Close to a dozen lawmakers in NY are proposing two new bills which together would create a system that makes all New Yorkers organ donors without specifically volunteering.
The first law would create a model of "presumed consent" in which doctors could remove the organs of a deceased individual over the age of 18 without the permission of his or her family.
The second bill would allow people to "opt out" of the presumed consent system,forcing them to petition the state for ownership of their body before they die if they don't wish to become a donor.
Though most of the articles reporting on the bills have highlighted the medical benefits of organ donation and shared the stories of what motivated the lawmakers proposing the legislation,few articles have pointed out that the bills place the will of the state over that of the individual in regards to what is essentially the individual's most personal private property.
Looking past the emotional spin that much of the press has placed on the story over lives that are at stake, it's not hard to see that individual liberties are also at stake. While there is nothing wrong if a person expressly volunteers to donate his or her vital organs after he/she dies with the hope that another may benefit from them, a presumed consent system would legally make a person's organs the property of their government, not themselves. An opt out bill, though providing a way for New Yorkers to shed their "presumed consent" status,would still shift the labor onto citizens to reclaim what is already theirs, since ownership of one's body is the most basic of human rights.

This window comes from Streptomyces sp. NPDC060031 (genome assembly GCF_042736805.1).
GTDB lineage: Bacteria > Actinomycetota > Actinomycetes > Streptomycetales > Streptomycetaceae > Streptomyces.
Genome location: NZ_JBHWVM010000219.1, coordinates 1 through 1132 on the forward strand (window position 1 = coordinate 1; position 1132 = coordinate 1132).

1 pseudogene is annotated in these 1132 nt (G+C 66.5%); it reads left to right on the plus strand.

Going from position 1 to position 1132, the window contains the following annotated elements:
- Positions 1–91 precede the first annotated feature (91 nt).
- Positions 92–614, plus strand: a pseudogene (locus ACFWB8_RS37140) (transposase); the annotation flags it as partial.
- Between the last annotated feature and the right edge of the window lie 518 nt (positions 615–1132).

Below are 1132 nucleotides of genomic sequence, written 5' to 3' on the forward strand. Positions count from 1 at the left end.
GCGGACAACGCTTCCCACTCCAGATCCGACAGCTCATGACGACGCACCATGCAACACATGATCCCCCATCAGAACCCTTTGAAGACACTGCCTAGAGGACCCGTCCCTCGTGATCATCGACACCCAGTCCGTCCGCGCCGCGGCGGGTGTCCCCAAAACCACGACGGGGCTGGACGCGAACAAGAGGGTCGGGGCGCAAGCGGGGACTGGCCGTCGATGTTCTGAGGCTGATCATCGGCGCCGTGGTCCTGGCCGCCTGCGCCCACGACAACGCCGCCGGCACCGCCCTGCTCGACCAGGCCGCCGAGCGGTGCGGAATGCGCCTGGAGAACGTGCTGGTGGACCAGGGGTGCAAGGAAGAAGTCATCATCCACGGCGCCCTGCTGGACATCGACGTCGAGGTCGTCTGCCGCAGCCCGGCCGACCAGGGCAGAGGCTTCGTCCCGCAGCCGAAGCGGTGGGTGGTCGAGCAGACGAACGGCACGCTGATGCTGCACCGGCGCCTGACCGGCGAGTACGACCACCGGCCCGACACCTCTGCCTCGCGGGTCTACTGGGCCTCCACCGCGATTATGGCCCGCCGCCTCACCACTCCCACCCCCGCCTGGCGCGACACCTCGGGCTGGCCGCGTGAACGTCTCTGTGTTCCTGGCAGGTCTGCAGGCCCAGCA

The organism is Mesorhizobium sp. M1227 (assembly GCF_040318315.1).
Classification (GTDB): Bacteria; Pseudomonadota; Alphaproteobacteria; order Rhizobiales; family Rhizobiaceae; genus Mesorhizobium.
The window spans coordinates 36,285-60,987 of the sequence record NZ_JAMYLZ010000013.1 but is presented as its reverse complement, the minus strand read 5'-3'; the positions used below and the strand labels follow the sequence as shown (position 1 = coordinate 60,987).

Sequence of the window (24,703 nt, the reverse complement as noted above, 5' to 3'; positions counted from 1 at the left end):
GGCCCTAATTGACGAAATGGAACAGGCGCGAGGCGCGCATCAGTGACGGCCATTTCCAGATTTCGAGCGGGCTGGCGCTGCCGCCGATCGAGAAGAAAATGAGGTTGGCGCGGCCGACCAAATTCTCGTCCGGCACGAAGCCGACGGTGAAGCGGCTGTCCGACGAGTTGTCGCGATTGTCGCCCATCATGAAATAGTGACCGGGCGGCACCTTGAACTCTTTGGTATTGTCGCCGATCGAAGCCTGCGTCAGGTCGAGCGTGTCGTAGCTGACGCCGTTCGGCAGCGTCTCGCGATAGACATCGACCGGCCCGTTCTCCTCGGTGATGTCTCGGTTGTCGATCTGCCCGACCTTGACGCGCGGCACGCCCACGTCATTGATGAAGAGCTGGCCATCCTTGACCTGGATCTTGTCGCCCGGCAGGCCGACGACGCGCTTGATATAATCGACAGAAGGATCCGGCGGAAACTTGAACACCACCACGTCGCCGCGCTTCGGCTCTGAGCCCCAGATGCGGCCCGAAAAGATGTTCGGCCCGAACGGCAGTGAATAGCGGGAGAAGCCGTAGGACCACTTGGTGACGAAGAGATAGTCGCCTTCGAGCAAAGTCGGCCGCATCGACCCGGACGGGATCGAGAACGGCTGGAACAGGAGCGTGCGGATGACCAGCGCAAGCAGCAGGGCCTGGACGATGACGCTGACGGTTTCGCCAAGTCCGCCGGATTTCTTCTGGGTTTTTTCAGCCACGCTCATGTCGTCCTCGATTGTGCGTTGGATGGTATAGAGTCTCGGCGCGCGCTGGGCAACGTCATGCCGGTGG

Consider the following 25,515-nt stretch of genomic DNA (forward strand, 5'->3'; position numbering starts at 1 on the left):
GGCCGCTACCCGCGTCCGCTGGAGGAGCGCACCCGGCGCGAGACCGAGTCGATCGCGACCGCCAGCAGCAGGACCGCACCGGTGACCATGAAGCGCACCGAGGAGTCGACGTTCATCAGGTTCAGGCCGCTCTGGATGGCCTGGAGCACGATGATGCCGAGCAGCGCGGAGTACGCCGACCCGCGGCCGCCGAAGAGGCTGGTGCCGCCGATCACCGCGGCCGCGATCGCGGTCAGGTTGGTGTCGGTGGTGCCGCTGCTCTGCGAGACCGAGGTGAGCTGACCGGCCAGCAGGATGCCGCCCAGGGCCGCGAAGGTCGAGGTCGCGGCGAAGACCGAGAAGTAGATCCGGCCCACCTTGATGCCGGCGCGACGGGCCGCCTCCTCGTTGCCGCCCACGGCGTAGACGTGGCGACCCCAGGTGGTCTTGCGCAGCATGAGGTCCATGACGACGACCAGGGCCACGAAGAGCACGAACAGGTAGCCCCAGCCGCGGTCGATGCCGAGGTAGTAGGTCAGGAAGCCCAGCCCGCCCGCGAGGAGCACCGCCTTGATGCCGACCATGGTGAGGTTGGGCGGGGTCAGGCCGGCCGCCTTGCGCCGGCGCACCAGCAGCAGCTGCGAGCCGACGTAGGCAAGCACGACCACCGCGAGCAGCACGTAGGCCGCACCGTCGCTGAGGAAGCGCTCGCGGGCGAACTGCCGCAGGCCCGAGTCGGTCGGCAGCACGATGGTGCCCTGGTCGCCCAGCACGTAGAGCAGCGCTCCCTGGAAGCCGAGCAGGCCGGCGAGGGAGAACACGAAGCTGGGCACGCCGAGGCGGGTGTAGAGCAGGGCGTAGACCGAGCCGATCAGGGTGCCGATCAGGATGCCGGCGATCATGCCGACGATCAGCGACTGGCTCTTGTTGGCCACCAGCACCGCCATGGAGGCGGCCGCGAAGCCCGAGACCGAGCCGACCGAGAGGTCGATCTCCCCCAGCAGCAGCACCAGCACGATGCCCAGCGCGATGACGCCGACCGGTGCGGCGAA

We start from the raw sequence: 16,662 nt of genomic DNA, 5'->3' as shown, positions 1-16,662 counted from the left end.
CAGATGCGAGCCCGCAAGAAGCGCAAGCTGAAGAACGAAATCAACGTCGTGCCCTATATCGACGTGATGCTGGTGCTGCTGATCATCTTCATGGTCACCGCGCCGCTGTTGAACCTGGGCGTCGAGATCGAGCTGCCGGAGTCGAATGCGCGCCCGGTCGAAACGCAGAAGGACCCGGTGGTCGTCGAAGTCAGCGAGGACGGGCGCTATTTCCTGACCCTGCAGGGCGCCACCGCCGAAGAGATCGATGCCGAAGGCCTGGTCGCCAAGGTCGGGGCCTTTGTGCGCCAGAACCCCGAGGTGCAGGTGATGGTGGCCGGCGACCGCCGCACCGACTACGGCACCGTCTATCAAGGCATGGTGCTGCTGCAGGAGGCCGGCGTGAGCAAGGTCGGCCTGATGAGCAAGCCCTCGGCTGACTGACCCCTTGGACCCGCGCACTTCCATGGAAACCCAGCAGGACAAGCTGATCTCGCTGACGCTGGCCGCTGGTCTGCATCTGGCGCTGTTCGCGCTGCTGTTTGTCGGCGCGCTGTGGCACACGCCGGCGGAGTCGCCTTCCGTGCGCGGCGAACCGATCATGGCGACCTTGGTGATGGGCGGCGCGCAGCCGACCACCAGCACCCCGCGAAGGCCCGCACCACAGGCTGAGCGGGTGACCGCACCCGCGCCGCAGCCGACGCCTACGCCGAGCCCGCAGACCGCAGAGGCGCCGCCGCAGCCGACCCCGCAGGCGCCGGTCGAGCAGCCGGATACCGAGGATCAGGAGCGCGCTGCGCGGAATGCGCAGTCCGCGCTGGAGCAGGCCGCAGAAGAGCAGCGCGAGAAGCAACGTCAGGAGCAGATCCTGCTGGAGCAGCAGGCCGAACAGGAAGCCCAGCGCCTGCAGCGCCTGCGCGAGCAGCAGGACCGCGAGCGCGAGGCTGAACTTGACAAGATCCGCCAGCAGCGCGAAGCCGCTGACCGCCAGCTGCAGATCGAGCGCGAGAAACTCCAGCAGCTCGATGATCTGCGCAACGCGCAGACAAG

Just as doctors can't take what's in a dead patient's wallet and donate it to charity, so too can't they take what's under a dead patient's skin and give it to someone else unless they have that patient's signed consent to do so.
Assemblyman Richard Brodsky, D-Westchester, said that if passed the bill would take effect overnight, adding that "People will be alive on Tuesday if this bill is signed on a Monday." However, his statement says little of how a system allowing New Yorkers to "opt out" of being organ donors could be set up just as quickly once their "presumed consent" status is established with the stroke of a pen.
So far, neither of the bills has any sponsors in the New York Senate.